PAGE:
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Do You Want to Dance


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Audio CD, November 25, 1991
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Product Details

  • Audio CD (November 25, 1991)
  • Number of Discs: 1
  • Label: Collectables
  • ASIN: B0000008S6
  • Average Customer Review: 4.2 out of 5 stars  See all reviews (5 customer reviews)
  • Amazon Best Sellers Rank: #329,789 in Music (See Top 100 in Music)

1. Do You Want To Dance
2. Betty Lou Got A New Pair Of Shoes
3. The Mess Around
4. Mary Ann Thomas
5. Need Your Love
6. Ebb Tide
7. C'mon And Swim
8. S-W-I-M
9. Little Girl Don't You Understand
10. Big Fat Woman
11. She Said She Wants To Dance
12. Shame On You Miss Johnson

Editorial Reviews

This precocious pop star had his first vocal group at age 14 and his first smash at 17. Do You Want to Dance went Top 10 pop and R&B in '58; it's followed here by 11 other classics of rockin' R&B: Bobby's hits Betty Lou Got a New Pair of Shoes; C'mon and Swim; S-W-I-M; Ebb Tide; Mary Ann Thomas; Need Your Love , and more!

Customer Reviews

4.2 out of 5 stars
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Most Helpful Customer Reviews

8 of 8 people found the following review helpful By AvidOldiesCollector TOP 100 REVIEWER on August 5, 2007
Format: Audio CD
Bobby Freeman's self-penned Do You Want To Dance (sometimes shown as Do You Wanna Dance) got many teenagers doing "the twist" long before Hank Ballard, and then Chubby Checker, introduced it officially with their hit records in 1959 and 1960.

When, in June of 1958, his first big hit (b/w Big Fat Woman) went to # 5 Billboard Hot 100 and # 2 R&B, little did he realize that it would be resurrected several times over the next two decades (Del Shannon - # 43 Hot 100 in 1964; The Beach Boys - # 12 Hot 100 in 1965; The Mamas & The Papas - # 76 Hot 100 in 1968; and Bette Midler - # 8 Adult Contemporary and # 17 Hot 100 in 1973).

Born on June 13, 1940 in San Francisco, Freeman had actually started out in 1954 with a group known as The Romancers who cut several unsuccessful sides with the Dootone label. He also formed a West Coast group called The Vocaleers, but this was not the same group that had the 1953 hit Is It A Dream?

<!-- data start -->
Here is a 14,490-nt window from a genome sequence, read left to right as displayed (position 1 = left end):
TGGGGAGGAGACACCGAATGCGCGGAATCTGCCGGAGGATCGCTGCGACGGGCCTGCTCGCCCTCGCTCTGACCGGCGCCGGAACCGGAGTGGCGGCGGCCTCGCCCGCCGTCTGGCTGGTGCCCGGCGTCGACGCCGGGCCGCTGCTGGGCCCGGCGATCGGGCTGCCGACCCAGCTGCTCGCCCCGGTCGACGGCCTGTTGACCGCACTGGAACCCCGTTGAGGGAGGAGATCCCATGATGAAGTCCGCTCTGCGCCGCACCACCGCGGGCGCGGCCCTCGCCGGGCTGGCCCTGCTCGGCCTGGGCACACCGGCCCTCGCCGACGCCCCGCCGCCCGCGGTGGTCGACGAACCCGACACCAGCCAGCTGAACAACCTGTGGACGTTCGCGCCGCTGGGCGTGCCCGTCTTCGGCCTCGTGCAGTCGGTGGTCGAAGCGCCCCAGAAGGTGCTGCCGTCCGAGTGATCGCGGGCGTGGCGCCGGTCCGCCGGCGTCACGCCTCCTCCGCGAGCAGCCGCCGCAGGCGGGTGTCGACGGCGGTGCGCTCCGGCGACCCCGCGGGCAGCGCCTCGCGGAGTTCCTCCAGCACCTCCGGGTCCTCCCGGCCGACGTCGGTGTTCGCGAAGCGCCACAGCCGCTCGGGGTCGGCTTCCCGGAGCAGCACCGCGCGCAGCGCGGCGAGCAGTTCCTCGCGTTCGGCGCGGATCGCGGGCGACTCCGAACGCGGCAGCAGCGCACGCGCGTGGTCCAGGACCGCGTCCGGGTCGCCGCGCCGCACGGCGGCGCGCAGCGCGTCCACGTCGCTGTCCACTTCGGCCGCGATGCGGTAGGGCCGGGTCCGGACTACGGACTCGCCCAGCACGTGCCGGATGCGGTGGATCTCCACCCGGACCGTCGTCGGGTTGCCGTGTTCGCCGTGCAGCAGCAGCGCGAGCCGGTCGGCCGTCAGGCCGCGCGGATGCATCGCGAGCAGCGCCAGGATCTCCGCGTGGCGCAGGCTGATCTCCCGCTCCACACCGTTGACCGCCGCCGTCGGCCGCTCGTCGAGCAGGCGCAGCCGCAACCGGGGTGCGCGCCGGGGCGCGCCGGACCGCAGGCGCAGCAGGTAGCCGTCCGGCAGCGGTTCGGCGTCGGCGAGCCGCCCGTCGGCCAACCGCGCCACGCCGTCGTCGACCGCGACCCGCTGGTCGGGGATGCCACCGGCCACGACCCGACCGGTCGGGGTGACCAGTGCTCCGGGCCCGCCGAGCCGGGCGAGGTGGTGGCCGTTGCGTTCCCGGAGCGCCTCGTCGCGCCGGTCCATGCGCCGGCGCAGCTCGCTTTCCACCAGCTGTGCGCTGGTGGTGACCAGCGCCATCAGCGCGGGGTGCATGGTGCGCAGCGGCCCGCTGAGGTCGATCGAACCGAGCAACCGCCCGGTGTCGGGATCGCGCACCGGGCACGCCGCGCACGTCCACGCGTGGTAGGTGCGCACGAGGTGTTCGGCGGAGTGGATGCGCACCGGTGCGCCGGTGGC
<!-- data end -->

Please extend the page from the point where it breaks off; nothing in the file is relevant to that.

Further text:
Following his first big hit as a solo artist on the Josie label, he came right back in August 1958 with Betty Lou's Got A New Pair Of Shoes, taking it to # 20 R&B and # 37 Hot 100 b/w Starlight.

For his next release, which hit its peak around Christmas, he departed from the frantic rocker bits to offer the tender Need Your Love in which he hints at a Sam Cooke-like quality (# 29 R&B/# 54 Hot 100), although the flipside, Shame On You Miss Johnson, was just as torrid as his initial releases.

1959 proved to be a bit of a struggle, however, with only Mary Ann Thomas (# 90 Hot 100 in June b/w Love Me) and Ebb Tide (# 93 Hot 100 in December b/w Sinbad) doing anything.
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1 of 1 people found the following review helpful By Anthony Fernandez on August 31, 2009
Format: Audio CD Verified Purchase
Bobby Freeman really rocks. The rockers were great but the surprise for me was his beautiful voice on the ballads, Wow, Jackie Wilson and Johnny Ace territory. Bobby Freeman should get a little more acclaim for his great contribution to rock n roll. Also Sly Stones production on a few songs is an interesting look into Sly's early days.